Used Car Buying Guide: The best hybrid petrol cars for less than £10,000
For tens of thousands of self-employed tradespeople, a pickup truck is as essential as a good quality toolbox packed with the right equipment.
They are capable of holding plenty of clobbers and won’t leave you stuck should you need to venture off the road into farmland or building sites. And there are attractive tax rates that make them affordable to run. However, what makes them increasingly appealing over a van is that they work almost as well as a family car at the weekend as they do a workhorse during the week.
That’s especially true for the popular double-cab pickup trucks. These have two sets of doors and front and back seats, and the levels of equipment can often be similar to that of a family car. For those looking to give their business a lift and invest in a used pickup truck, here are three used models that cost around £6,000.
Its name makes it sound like a bucking bronco experience that you’d find at a country and western fair but you can count on the Rodeo to be a trustworthy companion.
This is one of the toughest pickup trucks to turn a wheel, up there with the mighty Toyota Hilux – Top Gear’s indestructible car, remember – and was sold in the UK from 2007, before being replaced with the D-Max in 2012
Initially, the Rodeo was available in a four-door, double cab guise with a selectable four-wheel drive. A 4x2 two-door single cab was subsequently added to the range, and there was a choice of a 2.5-litre, four-cylinder diesel engine developing 136hp or (for the 4x4) a 3-litre generating 163hp. Used pickup buyers after an automatic gearbox will have to opt for the 3-litre.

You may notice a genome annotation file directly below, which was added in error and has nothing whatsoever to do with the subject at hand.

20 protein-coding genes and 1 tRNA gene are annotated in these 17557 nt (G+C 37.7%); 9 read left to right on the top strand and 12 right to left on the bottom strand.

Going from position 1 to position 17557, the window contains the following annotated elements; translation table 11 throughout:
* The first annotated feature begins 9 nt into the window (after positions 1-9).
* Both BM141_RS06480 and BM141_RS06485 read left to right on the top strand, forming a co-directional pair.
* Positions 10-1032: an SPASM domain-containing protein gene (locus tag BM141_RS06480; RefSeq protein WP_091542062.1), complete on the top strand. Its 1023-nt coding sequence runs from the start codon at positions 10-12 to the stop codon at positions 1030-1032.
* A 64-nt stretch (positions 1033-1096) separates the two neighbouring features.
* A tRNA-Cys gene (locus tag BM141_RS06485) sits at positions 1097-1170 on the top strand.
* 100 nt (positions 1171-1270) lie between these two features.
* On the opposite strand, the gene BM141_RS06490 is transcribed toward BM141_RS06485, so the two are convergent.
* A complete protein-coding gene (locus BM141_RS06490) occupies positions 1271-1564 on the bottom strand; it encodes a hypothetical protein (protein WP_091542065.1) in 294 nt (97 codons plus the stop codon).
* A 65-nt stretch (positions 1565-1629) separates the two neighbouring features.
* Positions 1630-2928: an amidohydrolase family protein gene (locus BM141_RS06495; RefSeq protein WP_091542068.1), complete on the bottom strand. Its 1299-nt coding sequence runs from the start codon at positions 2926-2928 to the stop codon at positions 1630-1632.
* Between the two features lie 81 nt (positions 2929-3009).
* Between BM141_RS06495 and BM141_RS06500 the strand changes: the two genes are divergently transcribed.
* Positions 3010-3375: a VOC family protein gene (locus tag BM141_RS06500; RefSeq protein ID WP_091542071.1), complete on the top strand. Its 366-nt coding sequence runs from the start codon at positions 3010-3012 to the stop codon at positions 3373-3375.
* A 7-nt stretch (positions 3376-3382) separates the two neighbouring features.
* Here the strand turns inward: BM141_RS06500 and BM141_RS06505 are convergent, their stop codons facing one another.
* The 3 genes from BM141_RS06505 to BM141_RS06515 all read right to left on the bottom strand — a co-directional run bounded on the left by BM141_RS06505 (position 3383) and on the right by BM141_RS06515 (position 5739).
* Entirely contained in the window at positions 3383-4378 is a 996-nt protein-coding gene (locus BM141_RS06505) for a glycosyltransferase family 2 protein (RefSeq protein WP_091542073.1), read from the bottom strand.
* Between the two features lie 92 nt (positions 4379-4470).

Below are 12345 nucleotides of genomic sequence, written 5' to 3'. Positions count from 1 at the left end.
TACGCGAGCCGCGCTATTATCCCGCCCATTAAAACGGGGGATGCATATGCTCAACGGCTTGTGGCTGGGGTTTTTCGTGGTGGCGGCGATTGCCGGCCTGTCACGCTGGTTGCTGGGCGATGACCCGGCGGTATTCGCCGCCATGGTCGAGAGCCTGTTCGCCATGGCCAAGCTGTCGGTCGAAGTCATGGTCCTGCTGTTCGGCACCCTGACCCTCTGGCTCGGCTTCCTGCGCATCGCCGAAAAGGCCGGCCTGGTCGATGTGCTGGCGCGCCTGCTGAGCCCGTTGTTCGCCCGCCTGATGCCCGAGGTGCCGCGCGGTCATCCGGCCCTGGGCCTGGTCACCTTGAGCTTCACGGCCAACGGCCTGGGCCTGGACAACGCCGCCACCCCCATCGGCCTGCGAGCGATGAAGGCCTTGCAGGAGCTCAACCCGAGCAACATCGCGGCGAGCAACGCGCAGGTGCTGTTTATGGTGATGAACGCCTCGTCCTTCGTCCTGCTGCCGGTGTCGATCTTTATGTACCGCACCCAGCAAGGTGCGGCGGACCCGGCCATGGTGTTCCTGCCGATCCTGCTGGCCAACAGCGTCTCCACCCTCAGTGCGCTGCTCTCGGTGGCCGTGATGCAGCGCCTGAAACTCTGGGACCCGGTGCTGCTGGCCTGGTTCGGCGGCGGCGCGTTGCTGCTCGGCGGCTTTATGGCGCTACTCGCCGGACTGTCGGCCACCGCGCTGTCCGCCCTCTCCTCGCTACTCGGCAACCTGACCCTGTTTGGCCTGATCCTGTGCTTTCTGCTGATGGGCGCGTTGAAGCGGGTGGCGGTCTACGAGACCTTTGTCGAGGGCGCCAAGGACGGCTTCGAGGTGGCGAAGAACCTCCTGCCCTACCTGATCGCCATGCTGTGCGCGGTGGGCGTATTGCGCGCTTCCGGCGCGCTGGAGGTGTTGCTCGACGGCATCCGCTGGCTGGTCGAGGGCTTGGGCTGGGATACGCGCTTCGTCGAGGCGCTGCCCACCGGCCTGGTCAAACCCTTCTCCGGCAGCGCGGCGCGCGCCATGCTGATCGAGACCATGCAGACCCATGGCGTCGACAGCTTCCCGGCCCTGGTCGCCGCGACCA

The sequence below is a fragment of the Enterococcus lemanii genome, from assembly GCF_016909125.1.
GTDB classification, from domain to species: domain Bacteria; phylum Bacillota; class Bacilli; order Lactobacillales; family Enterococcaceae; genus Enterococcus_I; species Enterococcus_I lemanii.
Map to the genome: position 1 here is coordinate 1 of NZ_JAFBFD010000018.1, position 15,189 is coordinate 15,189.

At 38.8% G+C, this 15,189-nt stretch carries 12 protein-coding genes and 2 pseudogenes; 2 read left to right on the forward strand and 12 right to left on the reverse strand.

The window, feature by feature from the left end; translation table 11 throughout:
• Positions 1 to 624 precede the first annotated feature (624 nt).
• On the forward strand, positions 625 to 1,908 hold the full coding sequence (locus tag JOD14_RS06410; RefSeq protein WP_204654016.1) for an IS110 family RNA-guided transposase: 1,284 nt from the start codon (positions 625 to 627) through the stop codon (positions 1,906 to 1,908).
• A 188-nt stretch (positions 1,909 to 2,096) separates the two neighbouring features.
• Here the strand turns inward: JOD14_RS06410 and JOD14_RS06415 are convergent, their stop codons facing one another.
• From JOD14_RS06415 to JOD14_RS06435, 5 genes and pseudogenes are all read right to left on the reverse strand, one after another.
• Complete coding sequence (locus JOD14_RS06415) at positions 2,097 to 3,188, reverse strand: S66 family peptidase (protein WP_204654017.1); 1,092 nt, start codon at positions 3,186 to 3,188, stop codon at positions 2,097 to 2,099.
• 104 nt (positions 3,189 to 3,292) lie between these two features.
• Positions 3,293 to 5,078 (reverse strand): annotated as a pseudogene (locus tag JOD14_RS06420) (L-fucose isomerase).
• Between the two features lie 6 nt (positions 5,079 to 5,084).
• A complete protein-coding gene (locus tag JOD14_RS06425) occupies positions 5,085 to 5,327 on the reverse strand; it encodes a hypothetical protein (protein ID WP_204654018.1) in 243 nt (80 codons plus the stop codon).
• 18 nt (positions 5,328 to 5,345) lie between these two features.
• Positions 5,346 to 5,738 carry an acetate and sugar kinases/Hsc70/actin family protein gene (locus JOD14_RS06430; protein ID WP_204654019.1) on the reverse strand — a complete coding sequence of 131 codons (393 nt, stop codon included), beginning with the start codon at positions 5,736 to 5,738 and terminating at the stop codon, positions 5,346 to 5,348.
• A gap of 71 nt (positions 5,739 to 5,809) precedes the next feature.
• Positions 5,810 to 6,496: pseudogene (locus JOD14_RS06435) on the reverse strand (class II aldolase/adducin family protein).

The cabin is a sea of grey plastic but extravagant design flourishes are hardly likely to be top of the priority list for those buying such a workhorse. Look out for the Denver edition model, as it came with plenty of equipment, which makes it a more civilised everyday workhorse and better suited to ferrying the family about at the weekend.
The regular Rodeo can cope with a 1235kg payload while the double cab’s payload capacity ranges from 1010kg to 1075kg. The towing weight limit is 3000kg. Those figures put it at the top of the pile.
There was a facelift in early 2007, which is the one to aim for when shopping around. Always check any pickup carefully for rust, especially around the chassis area. The electric window switches are known to fail, the ignition barrel for the key must be checked and the exhaust shouldn’t belch out smoke when the engine is started, a sign that the fuel injector pump could be worn out.
For around £6,000, any Rodeo won’t exactly be fresh as a daisy, yet supply is comparatively limited so they hold their value quite well. The best example we found was a 2008 2.5 TD Denver, with 84,000 miles and a crew cab type body (meaning the load-bed is covered by a bolt-on roof.)
If you’re looking for a cross between a pickup truck and an SUV, the Nissan Navara comes closest. It has some of the most powerful engines and one of the more modern interiors for a pickup of its time, yet it’s still happy to roll up its sleeves and get dirty.
Introduced in 2005, it was facelifted in 2010 and remained on sale until as late as 2015. Along the way, there have been a few hiccups [see ‘What to look for’, below] but that long stint of service shows Nissan got the fundamentals right with the Navara.